© Marian Mocanu | Dreamstime.com

Check the Label

Product freshness dating on some products can help you decide how long to store them. The “sell by” or “pull” date displayed on dairy products and fresh bakery products is generally the last date the product should be sold, allowing you a reasonable length of time to use the food at home.

The “best if used by (or before)” date used on items with longer shelf lives, such as canned foods, frozen foods, cereals, and fried snack foods, indicates the approximate date when the product quality and flavor will begin to decline. This is not a purchase or a safety date.

The “use by” date found on refrigerated dough products, packaged yeast, and eggs tells you the last day an item should be used before it is likely to lose flavor or quality. This date is determined by the manufacturer of the product. Do not buy or use baby formula or baby food after its “use by” date.

Foods That Need Special Care

Take extra precautions with foods that are especially susceptible to bacterial growth—poultry, fish and shellfish, meat, dairy products, puddings, stuffing, and creamed mixtures.

Cover leftover cooked meats and poultry tightly after use and store them in the refrigerator immediately. Use within two days.

Avoid using cracked eggs. If you must use them, make sure they are cooked thoroughly to kill any bacteria that may be in the egg. Do not cool cooked eggs in water on the counter; cool them in cold running water, then refrigerate or use immediately.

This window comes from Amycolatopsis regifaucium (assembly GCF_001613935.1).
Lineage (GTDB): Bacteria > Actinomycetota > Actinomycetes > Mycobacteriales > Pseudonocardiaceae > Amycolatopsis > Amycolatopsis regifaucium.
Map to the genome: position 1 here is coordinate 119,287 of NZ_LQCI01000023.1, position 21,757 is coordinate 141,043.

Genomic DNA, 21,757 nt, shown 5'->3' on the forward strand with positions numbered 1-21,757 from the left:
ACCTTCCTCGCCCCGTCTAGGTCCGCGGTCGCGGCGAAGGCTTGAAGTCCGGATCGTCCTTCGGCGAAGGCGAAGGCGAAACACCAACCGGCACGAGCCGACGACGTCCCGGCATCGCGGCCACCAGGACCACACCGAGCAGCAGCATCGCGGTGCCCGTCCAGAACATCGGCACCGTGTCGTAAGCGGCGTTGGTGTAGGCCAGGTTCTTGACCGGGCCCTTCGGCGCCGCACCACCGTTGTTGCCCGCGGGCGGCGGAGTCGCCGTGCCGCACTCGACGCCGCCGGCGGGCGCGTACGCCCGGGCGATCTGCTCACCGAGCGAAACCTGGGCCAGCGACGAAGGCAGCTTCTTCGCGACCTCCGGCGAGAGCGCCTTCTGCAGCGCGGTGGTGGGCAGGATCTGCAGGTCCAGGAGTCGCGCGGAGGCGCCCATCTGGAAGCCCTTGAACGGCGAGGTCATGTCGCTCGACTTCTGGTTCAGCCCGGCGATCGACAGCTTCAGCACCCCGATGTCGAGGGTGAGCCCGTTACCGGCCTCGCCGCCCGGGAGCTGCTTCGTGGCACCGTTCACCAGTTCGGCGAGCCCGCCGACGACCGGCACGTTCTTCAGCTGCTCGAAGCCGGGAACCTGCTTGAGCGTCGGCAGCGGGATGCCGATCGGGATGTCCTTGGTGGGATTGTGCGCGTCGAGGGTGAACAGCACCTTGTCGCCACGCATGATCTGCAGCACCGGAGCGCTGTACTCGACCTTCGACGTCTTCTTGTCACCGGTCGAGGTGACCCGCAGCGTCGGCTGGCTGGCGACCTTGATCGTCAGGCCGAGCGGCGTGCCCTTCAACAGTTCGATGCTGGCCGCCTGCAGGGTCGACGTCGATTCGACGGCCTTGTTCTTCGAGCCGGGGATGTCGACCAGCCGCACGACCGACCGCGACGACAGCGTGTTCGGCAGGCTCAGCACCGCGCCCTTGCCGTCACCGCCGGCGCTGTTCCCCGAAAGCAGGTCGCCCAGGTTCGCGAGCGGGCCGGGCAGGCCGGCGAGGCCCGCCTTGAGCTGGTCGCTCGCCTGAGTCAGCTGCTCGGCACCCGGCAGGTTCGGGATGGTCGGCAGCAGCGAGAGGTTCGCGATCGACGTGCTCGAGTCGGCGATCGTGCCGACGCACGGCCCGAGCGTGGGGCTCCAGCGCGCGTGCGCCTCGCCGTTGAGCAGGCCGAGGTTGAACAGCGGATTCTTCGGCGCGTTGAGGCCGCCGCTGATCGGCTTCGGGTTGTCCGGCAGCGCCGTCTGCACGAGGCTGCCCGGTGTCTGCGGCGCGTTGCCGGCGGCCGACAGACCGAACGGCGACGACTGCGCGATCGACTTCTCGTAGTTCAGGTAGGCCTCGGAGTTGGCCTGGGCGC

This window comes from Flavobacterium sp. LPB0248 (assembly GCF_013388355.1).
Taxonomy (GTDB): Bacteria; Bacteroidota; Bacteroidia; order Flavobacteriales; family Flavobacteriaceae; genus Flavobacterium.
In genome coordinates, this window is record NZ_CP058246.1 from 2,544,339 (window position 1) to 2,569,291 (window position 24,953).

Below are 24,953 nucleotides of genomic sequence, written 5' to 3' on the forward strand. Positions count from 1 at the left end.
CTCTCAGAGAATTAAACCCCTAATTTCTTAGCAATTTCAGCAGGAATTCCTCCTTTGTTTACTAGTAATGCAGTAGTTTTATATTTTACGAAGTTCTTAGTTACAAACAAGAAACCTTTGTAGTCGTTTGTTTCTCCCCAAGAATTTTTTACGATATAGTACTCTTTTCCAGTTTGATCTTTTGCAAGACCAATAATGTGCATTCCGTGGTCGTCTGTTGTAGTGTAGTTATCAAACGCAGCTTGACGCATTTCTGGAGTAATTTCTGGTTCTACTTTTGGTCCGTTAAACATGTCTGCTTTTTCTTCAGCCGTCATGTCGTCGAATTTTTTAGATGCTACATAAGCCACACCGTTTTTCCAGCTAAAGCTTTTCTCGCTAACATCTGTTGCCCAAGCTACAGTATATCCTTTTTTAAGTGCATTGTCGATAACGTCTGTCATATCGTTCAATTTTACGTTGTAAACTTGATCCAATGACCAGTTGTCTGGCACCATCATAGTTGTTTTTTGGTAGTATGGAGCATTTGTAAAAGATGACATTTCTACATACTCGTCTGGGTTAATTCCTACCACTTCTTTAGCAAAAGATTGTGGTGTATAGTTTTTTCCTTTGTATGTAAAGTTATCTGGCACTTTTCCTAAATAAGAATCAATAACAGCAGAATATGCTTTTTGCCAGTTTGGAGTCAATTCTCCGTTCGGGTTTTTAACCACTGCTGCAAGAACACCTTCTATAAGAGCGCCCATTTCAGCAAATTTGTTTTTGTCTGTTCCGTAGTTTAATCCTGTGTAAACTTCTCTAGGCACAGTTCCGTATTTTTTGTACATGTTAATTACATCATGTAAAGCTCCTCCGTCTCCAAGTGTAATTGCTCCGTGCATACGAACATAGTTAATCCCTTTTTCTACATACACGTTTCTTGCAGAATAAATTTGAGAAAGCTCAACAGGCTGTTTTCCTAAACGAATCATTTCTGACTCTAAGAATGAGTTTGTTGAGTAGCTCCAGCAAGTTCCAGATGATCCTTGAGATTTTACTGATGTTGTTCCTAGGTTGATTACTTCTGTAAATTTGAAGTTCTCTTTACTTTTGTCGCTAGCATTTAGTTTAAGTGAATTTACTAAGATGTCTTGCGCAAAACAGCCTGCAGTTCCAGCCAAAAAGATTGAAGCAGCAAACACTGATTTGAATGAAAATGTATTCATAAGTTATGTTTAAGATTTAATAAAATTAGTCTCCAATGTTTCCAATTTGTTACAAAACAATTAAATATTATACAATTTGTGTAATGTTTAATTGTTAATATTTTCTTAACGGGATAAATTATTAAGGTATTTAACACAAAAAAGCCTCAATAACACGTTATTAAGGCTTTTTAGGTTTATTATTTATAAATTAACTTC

For ease of preparation and food safety considerations, cook dressing (stuffing) separately from the chicken or turkey. However, if you decide to stuff poultry, never stuff it the night before you roast it. When refrigerating leftover poultry and stuffing, remove the stuffing from the bird and store in separate containers.

Cook meat and poultry all the way through. Do not cook partially to finish later.

Photograph of frozen vegetables in a container.

© Arturs Budkevics | Dreamstime.com

Refrigerator and Food Storage

Set your refrigerator between 34 and 40°F and use a thermometer placed in the refrigerator to alert you to temperature fluctuations. Don’t overload the refrigerator since air must circulate freely to cool all foods evenly. Clean the refrigerator regularly to remove spoiled foods so that bacteria can’t be passed to other foods. Store food in foil, plastic wrap or bags, or airtight containers to keep food from drying out.